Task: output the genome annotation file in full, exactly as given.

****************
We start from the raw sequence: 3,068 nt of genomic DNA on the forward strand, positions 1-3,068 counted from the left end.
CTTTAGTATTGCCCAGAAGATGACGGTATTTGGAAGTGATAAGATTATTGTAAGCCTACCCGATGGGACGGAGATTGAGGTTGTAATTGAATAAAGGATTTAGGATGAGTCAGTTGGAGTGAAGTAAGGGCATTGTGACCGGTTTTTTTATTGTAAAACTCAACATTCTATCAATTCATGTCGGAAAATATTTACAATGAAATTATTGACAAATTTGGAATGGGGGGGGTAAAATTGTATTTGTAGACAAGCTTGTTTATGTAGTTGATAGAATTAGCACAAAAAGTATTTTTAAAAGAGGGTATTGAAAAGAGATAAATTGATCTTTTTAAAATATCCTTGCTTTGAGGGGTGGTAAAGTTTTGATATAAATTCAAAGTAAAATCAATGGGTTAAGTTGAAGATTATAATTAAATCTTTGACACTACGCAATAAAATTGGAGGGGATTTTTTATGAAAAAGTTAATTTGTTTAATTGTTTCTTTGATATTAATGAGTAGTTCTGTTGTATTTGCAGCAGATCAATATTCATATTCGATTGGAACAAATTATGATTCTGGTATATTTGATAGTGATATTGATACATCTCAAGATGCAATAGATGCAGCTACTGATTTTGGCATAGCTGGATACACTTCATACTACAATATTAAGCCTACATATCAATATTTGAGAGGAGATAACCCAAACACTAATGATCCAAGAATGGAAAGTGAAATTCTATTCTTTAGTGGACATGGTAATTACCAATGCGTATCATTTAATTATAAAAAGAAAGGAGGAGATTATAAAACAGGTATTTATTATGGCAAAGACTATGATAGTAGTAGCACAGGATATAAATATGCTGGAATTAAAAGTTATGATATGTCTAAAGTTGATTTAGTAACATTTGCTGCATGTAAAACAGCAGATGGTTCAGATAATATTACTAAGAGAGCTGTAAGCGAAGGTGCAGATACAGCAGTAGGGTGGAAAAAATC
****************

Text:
We start from the raw sequence: 3,068 nt of genomic DNA on the forward strand, positions 1-3,068 counted from the left end.
CTTTAGTATTGCCCAGAAGATGACGGTATTTGGAAGTGATAAGATTATTGTAAGCCTACCCGATGGGACGGAGATTGAGGTTGTAATTGAATAAAGGATTTAGGATGAGTCAGTTGGAGTGAAGTAAGGGCATTGTGACCGGTTTTTTTATTGTAAAACTCAACATTCTATCAATTCATGTCGGAAAATATTTACAATGAAATTATTGACAAATTTGGAATGGGGGGGGTAAAATTGTATTTGTAGACAAGCTTGTTTATGTAGTTGATAGAATTAGCACAAAAAGTATTTTTAAAAGAGGGTATTGAAAAGAGATAAATTGATCTTTTTAAAATATCCTTGCTTTGAGGGGTGGTAAAGTTTTGATATAAATTCAAAGTAAAATCAATGGGTTAAGTTGAAGATTATAATTAAATCTTTGACACTACGCAATAAAATTGGAGGGGATTTTTTATGAAAAAGTTAATTTGTTTAATTGTTTCTTTGATATTAATGAGTAGTTCTGTTGTATTTGCAGCAGATCAATATTCATATTCGATTGGAACAAATTATGATTCTGGTATATTTGATAGTGATATTGATACATCTCAAGATGCAATAGATGCAGCTACTGATTTTGGCATAGCTGGATACACTTCATACTACAATATTAAGCCTACATATCAATATTTGAGAGGAGATAACCCAAACACTAATGATCCAAGAATGGAAAGTGAAATTCTATTCTTTAGTGGACATGGTAATTACCAATGCGTATCATTTAATTATAAAAAGAAAGGAGGAGATTATAAAACAGGTATTTATTATGGCAAAGACTATGATAGTAGTAGCACAGGATATAAATATGCTGGAATTAAAAGTTATGATATGTCTAAAGTTGATTTAGTAACATTTGCTGCATGTAAAACAGCAGATGGTTCAGATAATATTACTAAGAGAGCTGTAAGCGAAGGTGCAGATACAGCAGTAGGGTGGAAAAAATC